Five testimonies in one day (Oct. 16, 2008)
Solidarity was clearly alive with nearly 100 supporters packing the courtroom on Thursday, Oct. 16, 2008 as defense attorneys continued cross-examining FBI agent Robert Miranda. The jury heard five testimonies throughout the long day, which ended at 7 p.m.
Joshua Dratel—who represents Mohammad El-Mezain—was the fourth defense attorney to cross-examine Miranda. All the calls between the defendants and Hamas officials were made before the designation of Hamas, he said. And after getting a voicemail by Hamas leader Khalid Mihsal in 1994 asking El-Mezain to attend a meeting in Turkey, El-Mezain did not attend the meeting, Dratel added.
Miranda and Dratel read aloud parts of a wiretapped phone call transcript between El-Mezain and his brother and another between El-Mezain and his father. They talked about Dar Salam Hospital in Gaza to which HLF gave money. They said an imprisoned Palestinian allegedly threatened to expose something about the hospital if the hospital did not hire his son. In the conversation, El-Mezain makes it clear that the hospital staff do not appear to be religious (and thus, are not affiliated with Hamas.) El-Mezain also kept emphasizing that the hospital was a legitimate American charity whose only purpose was to ease the plight of the Palestinians and impoverished people worldwide.
He indicated that it wasn’t unusual that HLF kept some of its files in Infocom. The web-hosting company was owned by one of the defendants in the HLF case, Ghassan Elashi. And HLF officials had a written contract with Infocom for use of that space, Dratel said. He concluded by saying that neither the international Muslim Brotherhood nor the Islamic Action Front based in Jordan are designated as terrorist entities in the U.S.
Prosecutor Jim Jacks then briefly asked Miranda questions during redirect examination. Islamic Action Front is an ally of Hamas, Miranda said. And Hamas is the Palestinian wing of the Muslim Brotherhood, he proclaimed. In addition, he said the FBI was surprised to find documents at Infocom.
During her re-cross examinations of Miranda, Nancy Hollander—who represents defendant Shukri Abu-Baker—made a couple of points clear. First, Jamal Abu-Baker, who is Shukri’s brother, is not designated a terrorist in the U.S. Also, Hamas is one of the Palestinian wings of the Muslim Brotherhood, not the only one. She then asked, The Muslim Brotherhood in fact operates separately from Hamas in Palestine, isn’t that correct? Miranda’s response: Im not certain of that.
After a few questions by defense attorney Greg Westfall, Joshua Dratel clarified Hamas’ affiliation with the Muslim Brotherhood. He displayed the Hamas Charter and pointed at the title, which stated that Hamas was indeed one of the wings of the Muslim Brotherhood. For nearly a minute, an agitated Miranda insisted on going around the fact. But Dratel seemed fed up. Pass the witness, Dratel said, picking up his files and walking back to his chair.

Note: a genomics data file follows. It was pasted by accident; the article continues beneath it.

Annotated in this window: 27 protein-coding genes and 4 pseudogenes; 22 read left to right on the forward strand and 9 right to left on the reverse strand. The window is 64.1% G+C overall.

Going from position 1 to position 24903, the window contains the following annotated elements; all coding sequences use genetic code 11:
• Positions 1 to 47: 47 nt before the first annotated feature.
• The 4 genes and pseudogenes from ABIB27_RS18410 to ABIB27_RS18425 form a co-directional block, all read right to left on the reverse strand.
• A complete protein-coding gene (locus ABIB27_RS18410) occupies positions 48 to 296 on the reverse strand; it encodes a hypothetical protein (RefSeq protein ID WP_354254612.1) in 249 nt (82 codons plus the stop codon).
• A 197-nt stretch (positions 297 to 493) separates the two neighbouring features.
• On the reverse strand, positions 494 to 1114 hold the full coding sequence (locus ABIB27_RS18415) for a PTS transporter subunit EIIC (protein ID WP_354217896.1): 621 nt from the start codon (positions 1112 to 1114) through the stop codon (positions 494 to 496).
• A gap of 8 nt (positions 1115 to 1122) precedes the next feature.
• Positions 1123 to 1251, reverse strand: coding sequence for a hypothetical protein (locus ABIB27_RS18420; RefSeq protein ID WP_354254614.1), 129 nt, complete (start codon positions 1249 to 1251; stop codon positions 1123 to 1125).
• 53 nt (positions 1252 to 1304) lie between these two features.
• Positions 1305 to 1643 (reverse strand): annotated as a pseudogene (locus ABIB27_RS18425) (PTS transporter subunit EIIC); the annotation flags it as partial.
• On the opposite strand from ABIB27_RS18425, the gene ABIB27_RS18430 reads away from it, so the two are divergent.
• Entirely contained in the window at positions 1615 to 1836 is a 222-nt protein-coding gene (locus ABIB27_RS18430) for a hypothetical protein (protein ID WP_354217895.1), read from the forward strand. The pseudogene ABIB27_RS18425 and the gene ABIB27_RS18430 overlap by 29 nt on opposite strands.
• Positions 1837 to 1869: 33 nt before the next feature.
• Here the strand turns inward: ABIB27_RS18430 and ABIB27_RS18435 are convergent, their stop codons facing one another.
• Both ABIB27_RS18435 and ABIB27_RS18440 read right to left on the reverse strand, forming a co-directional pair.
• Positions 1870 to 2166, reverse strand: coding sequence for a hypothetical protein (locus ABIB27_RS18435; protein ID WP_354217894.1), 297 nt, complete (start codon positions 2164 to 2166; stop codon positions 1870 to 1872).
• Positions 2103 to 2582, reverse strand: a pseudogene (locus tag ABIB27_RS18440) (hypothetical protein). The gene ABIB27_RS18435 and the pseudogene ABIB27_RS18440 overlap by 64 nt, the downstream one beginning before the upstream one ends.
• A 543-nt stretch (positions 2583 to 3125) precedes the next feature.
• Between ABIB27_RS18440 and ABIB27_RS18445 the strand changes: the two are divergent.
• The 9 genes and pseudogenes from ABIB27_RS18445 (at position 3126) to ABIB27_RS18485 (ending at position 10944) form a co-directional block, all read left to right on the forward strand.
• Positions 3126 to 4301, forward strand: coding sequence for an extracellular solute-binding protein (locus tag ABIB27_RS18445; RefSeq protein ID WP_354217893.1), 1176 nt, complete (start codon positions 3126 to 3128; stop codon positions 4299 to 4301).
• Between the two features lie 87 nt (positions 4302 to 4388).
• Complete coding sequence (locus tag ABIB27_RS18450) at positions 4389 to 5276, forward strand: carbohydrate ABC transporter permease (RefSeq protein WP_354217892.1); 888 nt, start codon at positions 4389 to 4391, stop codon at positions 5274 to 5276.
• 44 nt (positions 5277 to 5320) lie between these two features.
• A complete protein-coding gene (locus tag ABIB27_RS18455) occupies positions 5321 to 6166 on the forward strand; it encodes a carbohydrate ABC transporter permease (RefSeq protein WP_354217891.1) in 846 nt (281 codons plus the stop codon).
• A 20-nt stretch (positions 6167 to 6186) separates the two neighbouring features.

Check back soon for the rest of the update, which will include a second testimony by self-proclaimed Hamas expert Matthew Levitt as well as testimonies by IRS agent Dawn Goldberg, Dallas Morning News reporter Steve McGonigle and former HLF volunteer Mohamed Shorbagi.
Self-proclaimed Hamas expert Matthew Levitt, who testified the first week of the retrial, came back for a brief second testimony. Prosecutor Barry Jonas began direct examination by asking Levitt, Is it significant that three of the defendants in the case are in Musa Abu Marzook’s phone book? Levitt response: “These people are in his personal—literally—black book.” Jonas then told Levitt to explain what the payments between Abu Marzook and the HLF meant. This is a direct financial relationship which indicates a relationship of trust. This is a large amount of money, Levitt said.
Prosecutors then played a video excerpt shown to the jury earlier in the trial of a speech by Abdullah Azzam, a Palestinian spiritual leader who fought alongside Afghans against the Soviets during the late 1970s. In the 1988 video, Hamas leader Azzam proclaimed passionately in Arabic, It is a duty for all Muslims to do jihad with their souls and money. Jonas pointed out the flashing request to donate money to the HLF. Also shown earlier in the trial was a 1900 video clip of showing defendant Mohmmad El-Mezain referring to Azzam’s speech in which he encouraged all Muslims to abstain from refreshments one week and from meat another week. The money saved by abstaining from these items can be sent to Palestinians to help them fight the Israeli occupation, he said.